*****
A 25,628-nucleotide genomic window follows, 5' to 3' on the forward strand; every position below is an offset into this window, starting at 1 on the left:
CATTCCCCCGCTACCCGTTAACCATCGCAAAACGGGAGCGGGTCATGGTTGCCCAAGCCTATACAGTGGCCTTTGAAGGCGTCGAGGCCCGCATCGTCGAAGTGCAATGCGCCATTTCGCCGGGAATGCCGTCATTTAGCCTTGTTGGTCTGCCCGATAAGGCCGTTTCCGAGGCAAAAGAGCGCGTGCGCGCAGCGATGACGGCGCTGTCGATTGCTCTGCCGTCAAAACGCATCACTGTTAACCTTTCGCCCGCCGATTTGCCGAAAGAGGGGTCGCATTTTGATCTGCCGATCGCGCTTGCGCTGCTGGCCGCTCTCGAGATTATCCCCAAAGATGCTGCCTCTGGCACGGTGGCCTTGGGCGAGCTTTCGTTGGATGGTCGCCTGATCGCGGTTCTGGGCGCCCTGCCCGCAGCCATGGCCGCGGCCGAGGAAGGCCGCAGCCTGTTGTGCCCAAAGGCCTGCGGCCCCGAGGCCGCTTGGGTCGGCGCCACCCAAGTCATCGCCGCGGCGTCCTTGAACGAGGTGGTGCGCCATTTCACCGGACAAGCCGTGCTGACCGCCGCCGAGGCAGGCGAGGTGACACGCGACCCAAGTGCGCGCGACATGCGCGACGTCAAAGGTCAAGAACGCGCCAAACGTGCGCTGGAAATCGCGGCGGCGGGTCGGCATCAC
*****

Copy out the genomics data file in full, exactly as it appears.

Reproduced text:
A 25,628-nucleotide genomic window follows, 5' to 3' on the forward strand; every position below is an offset into this window, starting at 1 on the left:
CATTCCCCCGCTACCCGTTAACCATCGCAAAACGGGAGCGGGTCATGGTTGCCCAAGCCTATACAGTGGCCTTTGAAGGCGTCGAGGCCCGCATCGTCGAAGTGCAATGCGCCATTTCGCCGGGAATGCCGTCATTTAGCCTTGTTGGTCTGCCCGATAAGGCCGTTTCCGAGGCAAAAGAGCGCGTGCGCGCAGCGATGACGGCGCTGTCGATTGCTCTGCCGTCAAAACGCATCACTGTTAACCTTTCGCCCGCCGATTTGCCGAAAGAGGGGTCGCATTTTGATCTGCCGATCGCGCTTGCGCTGCTGGCCGCTCTCGAGATTATCCCCAAAGATGCTGCCTCTGGCACGGTGGCCTTGGGCGAGCTTTCGTTGGATGGTCGCCTGATCGCGGTTCTGGGCGCCCTGCCCGCAGCCATGGCCGCGGCCGAGGAAGGCCGCAGCCTGTTGTGCCCAAAGGCCTGCGGCCCCGAGGCCGCTTGGGTCGGCGCCACCCAAGTCATCGCCGCGGCGTCCTTGAACGAGGTGGTGCGCCATTTCACCGGACAAGCCGTGCTGACCGCCGCCGAGGCAGGCGAGGTGACACGCGACCCAAGTGCGCGCGACATGCGCGACGTCAAAGGTCAAGAACGCGCCAAACGTGCGCTGGAAATCGCGGCGGCGGGTCGGCATCAC